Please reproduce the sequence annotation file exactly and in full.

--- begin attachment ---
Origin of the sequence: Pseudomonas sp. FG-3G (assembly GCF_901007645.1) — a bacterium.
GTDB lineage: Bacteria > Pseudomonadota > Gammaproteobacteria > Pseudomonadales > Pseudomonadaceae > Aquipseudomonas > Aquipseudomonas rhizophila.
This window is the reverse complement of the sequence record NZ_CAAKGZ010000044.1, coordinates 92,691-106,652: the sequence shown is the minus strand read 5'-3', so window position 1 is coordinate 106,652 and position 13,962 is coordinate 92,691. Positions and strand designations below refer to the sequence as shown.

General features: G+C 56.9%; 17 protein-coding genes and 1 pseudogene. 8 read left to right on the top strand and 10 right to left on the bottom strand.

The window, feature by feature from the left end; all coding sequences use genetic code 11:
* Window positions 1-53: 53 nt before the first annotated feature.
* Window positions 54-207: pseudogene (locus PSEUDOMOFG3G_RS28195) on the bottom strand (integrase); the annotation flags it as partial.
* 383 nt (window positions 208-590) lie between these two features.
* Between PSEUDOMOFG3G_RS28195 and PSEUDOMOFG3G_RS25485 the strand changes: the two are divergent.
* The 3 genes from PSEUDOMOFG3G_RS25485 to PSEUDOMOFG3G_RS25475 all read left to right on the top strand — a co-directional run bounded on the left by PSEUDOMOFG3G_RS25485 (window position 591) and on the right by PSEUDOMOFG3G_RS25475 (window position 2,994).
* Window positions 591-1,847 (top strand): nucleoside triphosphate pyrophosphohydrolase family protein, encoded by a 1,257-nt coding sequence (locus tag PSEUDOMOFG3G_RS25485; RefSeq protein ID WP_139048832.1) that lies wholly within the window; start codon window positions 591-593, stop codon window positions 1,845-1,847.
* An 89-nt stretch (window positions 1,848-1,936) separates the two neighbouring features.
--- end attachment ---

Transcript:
Origin of the sequence: Pseudomonas sp. FG-3G (assembly GCF_901007645.1) — a bacterium.
GTDB lineage: Bacteria > Pseudomonadota > Gammaproteobacteria > Pseudomonadales > Pseudomonadaceae > Aquipseudomonas > Aquipseudomonas rhizophila.
This window is the reverse complement of the sequence record NZ_CAAKGZ010000044.1, coordinates 92,691-106,652: the sequence shown is the minus strand read 5'-3', so window position 1 is coordinate 106,652 and position 13,962 is coordinate 92,691. Positions and strand designations below refer to the sequence as shown.

General features: G+C 56.9%; 17 protein-coding genes and 1 pseudogene. 8 read left to right on the top strand and 10 right to left on the bottom strand.

The window, feature by feature from the left end; all coding sequences use genetic code 11:
* Window positions 1-53: 53 nt before the first annotated feature.
* Window positions 54-207: pseudogene (locus PSEUDOMOFG3G_RS28195) on the bottom strand (integrase); the annotation flags it as partial.
* 383 nt (window positions 208-590) lie between these two features.
* Between PSEUDOMOFG3G_RS28195 and PSEUDOMOFG3G_RS25485 the strand changes: the two are divergent.
* The 3 genes from PSEUDOMOFG3G_RS25485 to PSEUDOMOFG3G_RS25475 all read left to right on the top strand — a co-directional run bounded on the left by PSEUDOMOFG3G_RS25485 (window position 591) and on the right by PSEUDOMOFG3G_RS25475 (window position 2,994).
* Window positions 591-1,847 (top strand): nucleoside triphosphate pyrophosphohydrolase family protein, encoded by a 1,257-nt coding sequence (locus tag PSEUDOMOFG3G_RS25485; RefSeq protein ID WP_139048832.1) that lies wholly within the window; start codon window positions 591-593, stop codon window positions 1,845-1,847.
* An 89-nt stretch (window positions 1,848-1,936) separates the two neighbouring features.